David A. Phillips oversaw CIA anti-Castro psychological warfare operations in 1963.
Writing in OpEdNews in 2013, attorney Jim Lesar posted the latest development in the evolving story of the role of the CIA in the events leading up to President Kennedy’s assassination in Dallas 50 years ago.
Antonio Veciana, a retired anti-Castro fighter, has confirmed that he saw an undercover CIA officer named David Phillips in the company pro-Castro activist Lee Oswald two months before Oswald is said to have shot and killed President Kennedy in Dallas on November 22, 1963.
Veciana’s account calls attention to continuing CIA secrecy in the JFK story. Lesar is a veteran FOIA litigator who represents me in my lawsuit against the CIA, for the records of one of Phillips’s colleagues.
This was the moment President John F. Kennedy was angling for 52 years ago: reconciliation between the United States and Cuba.
President Obama met yesterday with Cuban president Raul Castro, the first face to face meeting of the country’s leaders since the mid-20th century. Obama said “Cuba is not a threat to the United States.” His appearance was condemned by Obama’s Republican critics just as JFK’s Cuba policy was condemned by his opponents.
I don’t see anything demonstrably false in what CG Harvey said. I believe the story that JFK had invited Italian prostitutes into his bed two at a time but I can’t prove that it’s true. I agree that CG Harvey’s comments need more context.
As the Washington Post and CNN have reported, JFK Facts was the first news organization to expose Fox News host Bill O’Reilly for fibbing about JFK reporting in the 1970s. In his book Killing Kennedy O’Reilly wrote (on p. 300) that he was knocking on the door of the south Florida home of George de Mohrenschildt, a friend of Lee Harvey Oswald, when De Mohrenschildt committed suicide on March 29, 1977. O’Reilly said he heard the sound of the fatal shotgun blast.
Audio recordings, first published here in 2013, prove that O’Reilly, then a TV reporter for WFAA in Dallas, was actually in Texas at the time and planning to “come to Florida” as soon as possible. O’Reilly didn’t get to south Florida until the next day, as this WFAA video shows.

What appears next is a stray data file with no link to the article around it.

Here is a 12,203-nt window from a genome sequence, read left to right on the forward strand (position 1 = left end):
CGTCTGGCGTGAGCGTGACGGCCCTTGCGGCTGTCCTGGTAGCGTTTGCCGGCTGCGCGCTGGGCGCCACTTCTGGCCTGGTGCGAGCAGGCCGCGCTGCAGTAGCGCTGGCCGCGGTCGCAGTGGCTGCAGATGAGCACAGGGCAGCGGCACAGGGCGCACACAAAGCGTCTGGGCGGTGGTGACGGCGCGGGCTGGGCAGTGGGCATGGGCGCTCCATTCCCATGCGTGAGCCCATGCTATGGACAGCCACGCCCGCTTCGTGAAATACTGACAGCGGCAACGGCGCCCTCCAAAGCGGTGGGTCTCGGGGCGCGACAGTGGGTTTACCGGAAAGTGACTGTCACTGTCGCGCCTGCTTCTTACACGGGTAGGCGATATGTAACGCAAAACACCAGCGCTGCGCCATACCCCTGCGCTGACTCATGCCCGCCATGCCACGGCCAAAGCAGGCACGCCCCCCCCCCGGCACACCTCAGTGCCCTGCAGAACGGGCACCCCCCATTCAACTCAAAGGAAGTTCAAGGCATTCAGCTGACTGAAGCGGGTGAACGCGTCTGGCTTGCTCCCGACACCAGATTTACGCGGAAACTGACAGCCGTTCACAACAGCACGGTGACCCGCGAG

In O’Reilly’s defense, he really was chasing the De Mohrenschildt story at the time — and for good reason.
Philip Shenon’s 2013 book, A Cruel and Shocking Act, reconstructed the story of the assassination of President Kennedy with an unusual focus: not on the perennial question of conspiracy but rather on a narrower issue: the destruction of evidence that followed in the wake of JFK’s murder on November 22, 1963.
Students of the JFK story already know much of the dismal tale, and Shenon adds story-telling verve and amazing detail to the trail of destruction, some of it human.
The book opens with the unnerving untold story of Charles William Thomas, a State Department official in Mexico City. In the mid-1960s, Thomas picked up on information about Lee Harvey Oswald’s famous trip to the Mexican capital in October 1963, six weeks before the president was gunned down in Dallas. Thomas insisted his superiors re-investigate the story. They responded by destroying his career. Thomas went on to commit suicide. The government later admitted error and compensated the family without much explanation of what had actually happened.
You have to wonder: If Oswald was a lone maniac, why destroy the man’s career for calling for a second look? You don’t have to agree with Shenon’s position on the larger conspiracy question to be impressed by the detail he brings to this story.
Shenon’s latest piece in Politico revealed that David Slawson, a Warren Commission investigator — and defender — now says the commission was deceived by the CIA and FBI and that Oswald may have had accessories in Mexico City. Read more
“What if the answers to the many, persistent questions surrounding the assassination of President John F. Kennedy lie not in Dallas or Washington, D.C., but in the streets of a foreign capital that most Americans have never associated with the president’s murder? Mexico City.”
So begins Phil Shenon’s new piece in Politico, What Was Lee Harvey Oswald Doing in Mexico? Shenon is surely correct that the U.S. government’s response to Lee Oswald’s visit to Mexico City in October 1963 is key to understanding the JFK assassination story.
And before Washington and Havana can reach any real rapprochement, renewed allegations that the Cuban government aided JFK’s accused assassin demand clarification.
The assassination of President Kennedy endures as a decisive moment for the American people, when national security agencies consolidated their secret power and the American people lost faith in their government.
JFK Facts is dedicated to answering the questions, "What happened on November 22, 1963?" and "What is the meaning of the JFK story today?"
Our mission is historical truth. Our method is accountability. To secure both, we are committed to forcing disclosure of thousands of still-secret JFK records by October 2017. Want to know more? Click here.)